Financial staff at three local colleges do not think student loan interest hikes would significantly change student behavior.

Financial staff at three local colleges do not think student loan interest hikes would significantly change student behavior.

Interest rates on new subsidized Stafford loans are set to double, from 3.4 percent to 6.8 percent, on July 1. This would mean higher payments from students.

Lawmakers have been divided on how to approach this deadline, but a bipartisan compromise took shape in the Senate Wednesday, which suggests tying rates to financial markets. This would mean rate variations every year, but once a loan was received, a student's interest rate would be set at that rate, according to the Associated Press.

Nichol Westendorf, director of financial aid at Bethany College, thinks tying loan interest rates to financial markets is the best approach.

“The market, when it's not intervened with, I think is really fair and a much better pulse of what's happening in the country,” she said. “If we tie it to the market, it would be lower, and as it slowly rebounds, it would continue to grow as the economy grows and it would make much more sense to follow that. A 3.4 interest rate is too low for the market, but it certainly doesn't need to be as high as 6.8 (percent).”

Regardless of the decisions in Washington, however, Westendof does not expect this to change student behavior for the two-thirds of Bethany students who use subsidized Stafford loans.

“I've worked in financial aid for quite some time, and the main thing about student loans is the people who have to take them out will take it out regardless,” she said. “They don't understand what an interest rate means. We do our best to educate them, but when you start telling them those numbers, they don't understand what it means in the long term.”

Mike Reimer, director of financial aid for Central Christian College, said about 50 percent of their students are eligible for subsidized Stafford loans. He predicts the majority will not change their behavior if interest rates increase.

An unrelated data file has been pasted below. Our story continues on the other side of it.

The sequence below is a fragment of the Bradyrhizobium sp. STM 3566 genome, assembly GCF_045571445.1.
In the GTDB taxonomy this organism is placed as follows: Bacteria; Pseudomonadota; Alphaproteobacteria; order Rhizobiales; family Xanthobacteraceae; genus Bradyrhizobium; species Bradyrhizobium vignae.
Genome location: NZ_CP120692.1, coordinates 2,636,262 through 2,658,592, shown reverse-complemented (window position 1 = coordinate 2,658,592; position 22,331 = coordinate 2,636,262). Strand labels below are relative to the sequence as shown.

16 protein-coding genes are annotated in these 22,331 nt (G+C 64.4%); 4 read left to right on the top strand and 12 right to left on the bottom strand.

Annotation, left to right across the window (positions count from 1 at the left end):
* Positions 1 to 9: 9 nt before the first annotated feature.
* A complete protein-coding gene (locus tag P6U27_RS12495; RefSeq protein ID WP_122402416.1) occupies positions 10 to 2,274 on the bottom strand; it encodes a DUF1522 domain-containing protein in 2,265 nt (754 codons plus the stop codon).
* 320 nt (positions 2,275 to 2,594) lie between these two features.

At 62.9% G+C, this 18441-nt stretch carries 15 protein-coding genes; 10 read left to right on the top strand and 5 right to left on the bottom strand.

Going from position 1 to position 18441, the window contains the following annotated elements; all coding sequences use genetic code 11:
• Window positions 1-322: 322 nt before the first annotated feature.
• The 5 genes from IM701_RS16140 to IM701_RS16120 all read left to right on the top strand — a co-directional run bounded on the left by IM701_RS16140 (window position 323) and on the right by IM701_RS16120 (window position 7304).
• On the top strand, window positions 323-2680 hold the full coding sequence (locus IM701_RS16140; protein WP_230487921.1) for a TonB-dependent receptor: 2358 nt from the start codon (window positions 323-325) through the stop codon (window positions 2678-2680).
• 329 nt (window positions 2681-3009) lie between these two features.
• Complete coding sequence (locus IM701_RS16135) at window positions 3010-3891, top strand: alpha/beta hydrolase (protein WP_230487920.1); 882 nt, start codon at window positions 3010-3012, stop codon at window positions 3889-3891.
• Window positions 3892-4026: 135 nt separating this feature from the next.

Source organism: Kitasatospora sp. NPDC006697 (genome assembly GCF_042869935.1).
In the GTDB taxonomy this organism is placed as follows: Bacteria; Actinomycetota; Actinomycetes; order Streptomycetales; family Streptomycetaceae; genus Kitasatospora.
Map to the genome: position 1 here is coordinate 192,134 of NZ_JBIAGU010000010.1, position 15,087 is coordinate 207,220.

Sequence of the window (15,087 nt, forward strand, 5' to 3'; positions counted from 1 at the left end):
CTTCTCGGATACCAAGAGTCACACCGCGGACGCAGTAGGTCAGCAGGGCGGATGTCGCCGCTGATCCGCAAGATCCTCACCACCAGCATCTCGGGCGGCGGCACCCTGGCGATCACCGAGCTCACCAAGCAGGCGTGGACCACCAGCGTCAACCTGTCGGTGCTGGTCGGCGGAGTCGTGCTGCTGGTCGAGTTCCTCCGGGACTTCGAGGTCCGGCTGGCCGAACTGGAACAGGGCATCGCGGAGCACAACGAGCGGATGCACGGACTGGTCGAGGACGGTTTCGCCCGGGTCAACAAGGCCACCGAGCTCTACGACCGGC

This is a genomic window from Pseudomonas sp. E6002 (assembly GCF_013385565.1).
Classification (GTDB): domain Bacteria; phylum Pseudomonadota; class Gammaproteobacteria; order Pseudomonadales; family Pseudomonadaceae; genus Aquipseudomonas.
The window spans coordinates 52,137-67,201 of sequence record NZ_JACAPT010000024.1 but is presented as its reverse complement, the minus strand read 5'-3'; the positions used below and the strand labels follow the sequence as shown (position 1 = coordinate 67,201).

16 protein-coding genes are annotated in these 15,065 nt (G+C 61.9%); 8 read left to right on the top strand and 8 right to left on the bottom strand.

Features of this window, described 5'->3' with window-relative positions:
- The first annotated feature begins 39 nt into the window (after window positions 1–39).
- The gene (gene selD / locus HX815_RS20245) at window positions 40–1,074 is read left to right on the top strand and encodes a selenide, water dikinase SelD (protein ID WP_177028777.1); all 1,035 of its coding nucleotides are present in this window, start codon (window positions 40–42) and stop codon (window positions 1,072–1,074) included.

“I don't think they think about it when they borrow the loans,” he said. “Students will still borrow. I think they'll react to it based on the rates when they start their payment.”

As a taxpayer and one who had borrowed money of his own, Reimer does not think a 6.8 interest rate is worrisome.

“It's taxpayer money. I want the students to have good loans, but we're all paying taxes,” he said. “I think 3.4 percent is overkill, but 6.8 is a little high.”

Reimer thinks the rates are a matter of perspective.

“In today's world, it looks expensive. A 6.8 (percent interest rate) before the recession looked like a good deal,” he said. “I think it's a tough situation in our government to have to balance the budget.

There's got to be give and take from the government and the students.”

Brenda Krehbiel, director of financial aid at McPherson College, said roughly 85 percent of their students take out loans of some kind. She also does not think it will decrease the amount of students who utilize them.

“I don't think students are thinking about paying loans back and what that means,” she said. “I don't think they've taken the time to think about what degree they're in, how much they will make and their payments. There's going to be those students that are aware and realize the impact, but I think the majority of them don't pay attention to that.”

Krehbiel didn’t anticipate lawmakers will prevent the loan interest rate spikes when asked last week.

“It's not a good deal, that's for sure,” she said. “Anytime interest rates increase it's not a good deal for the consumer, but I think it could be worse. When I compare it to what I had to pay in student loans, 6.8 percent is still really good.”

Contact Jenae Pauls at and follow her on Twitter @PaulsSentinel.